Oklahoma Title

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How Can There Be A Cloud On My Title? It Hasn't Rained In Months!

One of the most frustrating things for buyers and sellers in a real estate transaction is to be told, and this usually comes within days of the scheduled closing, that there is a "cloud" on the title to the property and it will take time and/or money to clear it before the transaction can close. This frustration can be especially vexing to a party of a real estate transaction who does not understand or appreciate what a "cloud" on title is or how it affects him or her as either a buyer or a seller.

While its processes are somewhat archaic and cumbersome, Oklahoma has one of the safest and most secure systems in the country for passing title from seller to buyer in a transaction. One of the reasons for this is the Oklahoma concept of "marketable title." Marketable title is the standard by which title to a piece of real estate is judged to be acceptable for sale from one party to another. In Oklahoma, "marketable title" is considered to be "perfect title" and a title that is free from "litigious uncertainty." This results in matters that would seem to be rather trivial to matters that can delay and, in some instances, cause the cancellation of a transaction. These matters are the aforementioned "clouds" on title.

In order to insure that every title is a perfect title, Oklahoma has established an elaborate set of standards by which the status of title is to be judged. These standards include, but are in no means limited, to the following:

 

1. Both the person in title and his or her spouse must sign every deed or mortgage affecting property, even though the spouse may not have an ownership interest in the property.

2. Only certain officers of a corporation and designated managers of a limited liability company can execute instruments affecting the title to real property.

3. Only the entity that holds record title to a mortgage can release that mortgage. For example, if the records reflect that a mortgage was granted to Company A and a release of that mortgage was signed by Company B and there is no intervening assignment of the mortgage from Company A to Company B, then a release from Company A will be required.

4. Each instrument filed of record affecting title to real estate must be acknowledged by a notary public consistent with a statutorily mandated form.

5. The title to real property owned by a person at the time of his or her death can only be properly transferred through a court proceeding, either a probate proceeding or, in certain situations, a lawsuit known as a quiet title suit.

6. Instruments which are not executed by the actual grantor but by an attorney in fact for the grantor must be supported by a power of attorney that satisfies certain statutory requirements.

7. All property in eastern Oklahoma was originally allotted to one of the members of the Five Civilized Tribes or to a member of the Osage Indian tribe. There is an elaborate set of rules as to how title must have been transferred by each such allottee, depending on the allotee’s quantum of blood (full blood, half blood, etc.) and when the purported transfer was made. These rules must be followed exactly.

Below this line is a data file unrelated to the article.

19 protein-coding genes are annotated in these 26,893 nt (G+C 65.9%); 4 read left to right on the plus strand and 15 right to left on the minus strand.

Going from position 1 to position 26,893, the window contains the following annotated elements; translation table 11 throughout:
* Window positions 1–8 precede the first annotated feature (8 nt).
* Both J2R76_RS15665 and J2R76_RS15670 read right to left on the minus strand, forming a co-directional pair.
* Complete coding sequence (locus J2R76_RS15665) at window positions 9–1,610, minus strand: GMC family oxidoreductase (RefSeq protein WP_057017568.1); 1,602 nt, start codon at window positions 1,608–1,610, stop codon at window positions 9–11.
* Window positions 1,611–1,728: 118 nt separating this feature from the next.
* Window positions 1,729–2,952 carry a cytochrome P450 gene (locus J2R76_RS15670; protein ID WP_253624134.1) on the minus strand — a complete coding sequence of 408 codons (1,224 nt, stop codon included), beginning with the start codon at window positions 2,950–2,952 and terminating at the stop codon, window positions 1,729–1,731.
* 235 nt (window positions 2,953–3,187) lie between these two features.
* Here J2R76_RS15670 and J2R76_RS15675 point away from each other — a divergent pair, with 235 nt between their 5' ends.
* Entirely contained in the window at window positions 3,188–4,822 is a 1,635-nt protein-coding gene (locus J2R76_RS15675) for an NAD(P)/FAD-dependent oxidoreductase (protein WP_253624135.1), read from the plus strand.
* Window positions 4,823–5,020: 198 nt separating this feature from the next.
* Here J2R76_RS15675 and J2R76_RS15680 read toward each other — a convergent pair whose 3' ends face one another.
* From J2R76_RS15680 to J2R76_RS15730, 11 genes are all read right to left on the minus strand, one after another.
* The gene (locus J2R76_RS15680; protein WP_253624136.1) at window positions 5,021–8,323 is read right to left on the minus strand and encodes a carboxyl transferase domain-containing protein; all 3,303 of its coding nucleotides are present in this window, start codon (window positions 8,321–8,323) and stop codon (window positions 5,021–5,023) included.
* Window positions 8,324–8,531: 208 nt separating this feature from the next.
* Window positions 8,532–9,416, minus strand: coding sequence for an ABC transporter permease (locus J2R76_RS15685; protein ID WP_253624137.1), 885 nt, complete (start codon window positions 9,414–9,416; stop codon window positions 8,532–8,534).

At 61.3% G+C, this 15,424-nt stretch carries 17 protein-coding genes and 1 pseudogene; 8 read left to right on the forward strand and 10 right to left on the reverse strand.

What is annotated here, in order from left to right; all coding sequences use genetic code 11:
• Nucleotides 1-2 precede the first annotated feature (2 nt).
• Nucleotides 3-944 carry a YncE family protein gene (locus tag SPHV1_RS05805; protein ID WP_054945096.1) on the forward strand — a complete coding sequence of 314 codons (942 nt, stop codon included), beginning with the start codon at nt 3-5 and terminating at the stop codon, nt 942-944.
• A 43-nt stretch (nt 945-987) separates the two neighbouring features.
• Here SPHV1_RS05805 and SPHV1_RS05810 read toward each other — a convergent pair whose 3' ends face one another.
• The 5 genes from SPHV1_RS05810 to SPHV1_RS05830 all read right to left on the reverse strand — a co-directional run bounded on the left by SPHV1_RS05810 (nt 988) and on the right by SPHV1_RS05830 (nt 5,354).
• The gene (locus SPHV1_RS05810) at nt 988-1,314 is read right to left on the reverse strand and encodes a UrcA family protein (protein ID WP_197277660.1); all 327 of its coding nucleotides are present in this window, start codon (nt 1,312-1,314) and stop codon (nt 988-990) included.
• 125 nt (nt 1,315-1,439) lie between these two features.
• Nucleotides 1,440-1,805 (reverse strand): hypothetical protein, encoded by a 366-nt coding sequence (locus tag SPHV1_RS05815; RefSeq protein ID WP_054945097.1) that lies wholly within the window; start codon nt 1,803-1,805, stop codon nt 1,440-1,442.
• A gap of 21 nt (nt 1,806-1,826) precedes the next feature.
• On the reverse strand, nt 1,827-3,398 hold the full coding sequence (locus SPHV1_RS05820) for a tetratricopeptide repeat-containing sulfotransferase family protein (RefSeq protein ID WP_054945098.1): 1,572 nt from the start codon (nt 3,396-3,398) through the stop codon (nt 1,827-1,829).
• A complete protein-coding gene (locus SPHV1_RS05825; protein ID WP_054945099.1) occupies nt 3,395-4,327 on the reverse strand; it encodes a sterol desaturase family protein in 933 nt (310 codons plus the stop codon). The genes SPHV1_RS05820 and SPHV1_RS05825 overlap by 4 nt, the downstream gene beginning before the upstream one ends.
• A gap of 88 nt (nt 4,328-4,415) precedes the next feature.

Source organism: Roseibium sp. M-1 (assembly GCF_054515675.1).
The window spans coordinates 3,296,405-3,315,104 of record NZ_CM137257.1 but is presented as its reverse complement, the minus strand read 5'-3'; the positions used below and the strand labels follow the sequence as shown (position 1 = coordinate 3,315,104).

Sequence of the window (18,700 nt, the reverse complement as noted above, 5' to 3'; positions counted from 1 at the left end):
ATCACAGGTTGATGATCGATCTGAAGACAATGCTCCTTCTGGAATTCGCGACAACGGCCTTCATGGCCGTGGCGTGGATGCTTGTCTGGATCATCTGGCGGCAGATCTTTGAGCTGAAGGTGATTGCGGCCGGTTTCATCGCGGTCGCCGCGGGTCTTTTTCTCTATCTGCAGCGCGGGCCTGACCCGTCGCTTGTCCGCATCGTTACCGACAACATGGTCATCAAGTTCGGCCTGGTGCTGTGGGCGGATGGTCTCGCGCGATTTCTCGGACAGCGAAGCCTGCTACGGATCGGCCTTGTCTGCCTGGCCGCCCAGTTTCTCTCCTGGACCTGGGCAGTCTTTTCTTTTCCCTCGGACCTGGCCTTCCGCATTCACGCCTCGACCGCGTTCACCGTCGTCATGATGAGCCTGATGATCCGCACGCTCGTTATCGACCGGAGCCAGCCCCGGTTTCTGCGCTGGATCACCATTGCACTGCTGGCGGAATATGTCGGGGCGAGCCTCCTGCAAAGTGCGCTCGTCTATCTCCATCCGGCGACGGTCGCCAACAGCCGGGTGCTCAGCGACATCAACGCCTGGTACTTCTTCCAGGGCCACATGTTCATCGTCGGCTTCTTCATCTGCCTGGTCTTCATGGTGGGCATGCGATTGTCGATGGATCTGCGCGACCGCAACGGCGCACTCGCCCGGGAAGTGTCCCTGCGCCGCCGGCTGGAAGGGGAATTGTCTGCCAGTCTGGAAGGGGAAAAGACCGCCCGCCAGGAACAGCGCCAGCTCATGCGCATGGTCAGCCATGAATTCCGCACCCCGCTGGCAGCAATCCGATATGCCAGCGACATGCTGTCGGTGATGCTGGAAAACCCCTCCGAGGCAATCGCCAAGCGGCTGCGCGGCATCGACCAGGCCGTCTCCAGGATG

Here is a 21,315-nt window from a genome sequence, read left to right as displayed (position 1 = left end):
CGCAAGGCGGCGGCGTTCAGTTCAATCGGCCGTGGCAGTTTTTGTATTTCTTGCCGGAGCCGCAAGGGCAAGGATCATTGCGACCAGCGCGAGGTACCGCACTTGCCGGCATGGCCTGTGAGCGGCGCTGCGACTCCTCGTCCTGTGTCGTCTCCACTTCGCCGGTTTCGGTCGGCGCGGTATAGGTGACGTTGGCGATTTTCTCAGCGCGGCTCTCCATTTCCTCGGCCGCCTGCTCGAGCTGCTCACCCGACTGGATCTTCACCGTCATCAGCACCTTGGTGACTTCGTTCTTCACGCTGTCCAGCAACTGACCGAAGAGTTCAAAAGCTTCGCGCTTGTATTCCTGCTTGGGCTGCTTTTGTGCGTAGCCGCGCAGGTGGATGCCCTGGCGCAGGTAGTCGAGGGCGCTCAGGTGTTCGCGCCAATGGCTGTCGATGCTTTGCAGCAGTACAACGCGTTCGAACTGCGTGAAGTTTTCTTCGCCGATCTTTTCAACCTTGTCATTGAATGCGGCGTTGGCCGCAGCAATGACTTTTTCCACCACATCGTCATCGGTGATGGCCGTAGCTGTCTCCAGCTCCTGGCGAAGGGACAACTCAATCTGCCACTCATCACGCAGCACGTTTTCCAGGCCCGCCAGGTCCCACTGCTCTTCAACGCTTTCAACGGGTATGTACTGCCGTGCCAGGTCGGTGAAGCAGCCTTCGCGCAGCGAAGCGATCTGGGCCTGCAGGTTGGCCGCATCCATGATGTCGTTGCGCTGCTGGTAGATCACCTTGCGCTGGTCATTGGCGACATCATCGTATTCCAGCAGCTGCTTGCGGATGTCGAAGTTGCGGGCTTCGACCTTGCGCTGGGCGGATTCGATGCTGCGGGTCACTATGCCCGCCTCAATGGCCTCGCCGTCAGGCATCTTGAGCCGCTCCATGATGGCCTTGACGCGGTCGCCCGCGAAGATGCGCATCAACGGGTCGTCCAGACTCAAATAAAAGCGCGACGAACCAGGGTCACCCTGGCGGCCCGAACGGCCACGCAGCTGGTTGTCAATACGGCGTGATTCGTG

Failure to comply with these listed matters, plus a myriad of other possibilities, creates a "cloud" on the title. Most of these defects are subject to be cured by the passage of time ranging from five years to thirty years. But if that time has not passed, then some work must be done to resolve the issues.

That work is referred to as "title curative work," and it is the process where time and money gets expended. Some of these items can be cured by tracking down a person or entity and, if they can actually be found, obtaining a new instrument which corrects or replaces the instrument that was deemed to have made the title less than perfect. This process can take some time, but it is a relatively inexpensive procedure. Other matters can only be cured by the filing of a lawsuit. This process usually takes no fewer than sixty days and can cost several thousands of dollars in attorney fees and court costs. The title curative work is undertaken for the sole purpose of assuring that the title being passed is "perfect" title.

Most real estate transactions close without delay and have no need for title curative work. This is because previous transaction steps have been taken to assure that the title being passed is "perfect." But in those relatively few transactions in which title curative work is necessary, it insures that the buyer and all future buyers of the property receive title to real property that has no danger of being attacked or diminished in the future.

While it is frustrating to have your transaction delayed or even cancelled by some mysterious "cloud," this process is for the protection of both buyer and seller. The buyer wants to feel comfortable that the property he is buying is free from the claims of any other party. A buyer in Oklahoma can be more comfortable about the status of his title than in almost any other state in the Union. The Deed a seller gives to a buyer, contains a promise the buyer that no one else has a claim on the property. So the seller wants to be confident that the promise he has made in the deed is true. Otherwise, that seller is liable to the buyer for damages of claims that title is less than "perfect."